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PROCEEDINGS OF THE SIXTH INTERNATIONAL CONFERENCE ON COMPUTATIONAL STRUCTURES TECHNOLOGY
Edited by: B.H.V. Topping and Z. Bittnar
Symmetry in Dynamic Systems
A. Kaveh and M.A. Sayarinejad
Iran University of Science and Technology, Narmak, Iran
A. Kaveh, M.A. Sayarinejad, "Symmetry in Dynamic Systems", in B.H.V. Topping, Z. Bittnar, (Editors), "Proceedings of the Sixth International Conference on Computational Structures Technology", Civil-Comp Press, Stirlingshire, UK, Paper 31, 2002. doi:10.4203/ccp.75.31
Keywords: symmetry, dynamics, graphs, Laplacian, decomposition, matrices.
Symmetry has been widely used in structural analysis. Substructuring is also developed for reducing the size of the large-scale problems. Parallel computing uses similar ideas, in order to reduce the time needed for the analysis.
Large eigenvalue problems arise in many scientific and engineering problems. While the basic mathematical ideas are independent of the size of matrices, the numerical determination of eigenvalues and eigenvectors becomes more complicated as the dimensions and the sparsity of matrices increase. Special methods are needed for efficient solution of such problems.
Methods are developed for decomposing the graph models of structures in order to calculate the eigenvalues of matrices with special patterns, ref. . The eigenvectors corresponding to such patterns are studied in ref. . In this paper, graph models are associated with dynamic systems.
Decomposition approaches are employed to form matrices of special patterns for such systems. The problem of finding eigenvalues and eigenvectors of symmetric dynamic systems is transferred into calculating those of their subsystems.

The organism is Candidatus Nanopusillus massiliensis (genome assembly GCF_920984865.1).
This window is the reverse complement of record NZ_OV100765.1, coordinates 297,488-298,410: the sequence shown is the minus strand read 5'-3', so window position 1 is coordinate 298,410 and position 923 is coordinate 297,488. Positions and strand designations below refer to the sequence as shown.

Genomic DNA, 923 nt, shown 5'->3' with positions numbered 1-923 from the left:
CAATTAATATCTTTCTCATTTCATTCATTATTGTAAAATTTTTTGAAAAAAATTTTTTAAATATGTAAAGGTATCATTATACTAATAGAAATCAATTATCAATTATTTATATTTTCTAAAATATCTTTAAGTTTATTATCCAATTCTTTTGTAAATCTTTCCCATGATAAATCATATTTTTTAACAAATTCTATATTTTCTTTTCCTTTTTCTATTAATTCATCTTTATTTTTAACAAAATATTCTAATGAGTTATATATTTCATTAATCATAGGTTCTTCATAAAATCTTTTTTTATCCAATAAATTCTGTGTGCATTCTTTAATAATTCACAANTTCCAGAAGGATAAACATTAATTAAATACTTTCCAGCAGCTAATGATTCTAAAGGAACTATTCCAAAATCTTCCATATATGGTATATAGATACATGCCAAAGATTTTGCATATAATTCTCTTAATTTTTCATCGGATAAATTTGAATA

In this article an symmetric matrix is considered with all entries being real. For three special forms, the eigenvalues of are obtained using the properties of its submatrices.
Where is a matrix, with a submatrix with the pattern of Form II, and augmented columns and rows. The entries of the augmented columns are the same in each column, and all the entries of are real numbers.
In is concluded that: symmetry in dynamic systems results in the decomposition of the systems into smaller subsystems called the vibrating cores. The matrices corresponding to these cores have smaller dimensions and contain part of the properties of the vibrating system.
Symmetry of a mathematical model corresponds to the symmetric distribution of the physical properties comprising of masses and stiffnesses of the springs and the connectivity of the masses by means of springs.
For the graph model of a dynamic system, symmetry of Form II results in two vibrating cores C and D. These cores are physically identified with the difference of C being more flexible than D, and the main frequency and the corresponding mode in this part of the model. The core C is in fact half of the system in one side of the symmetric axis and its property contains the properties of the whole system.
If the graph model of a vibrating system has Form III symmetry, then two vibrating cores D and E will be produced. The number of masses and springs in D are less than E and in the core E directed springs are included.
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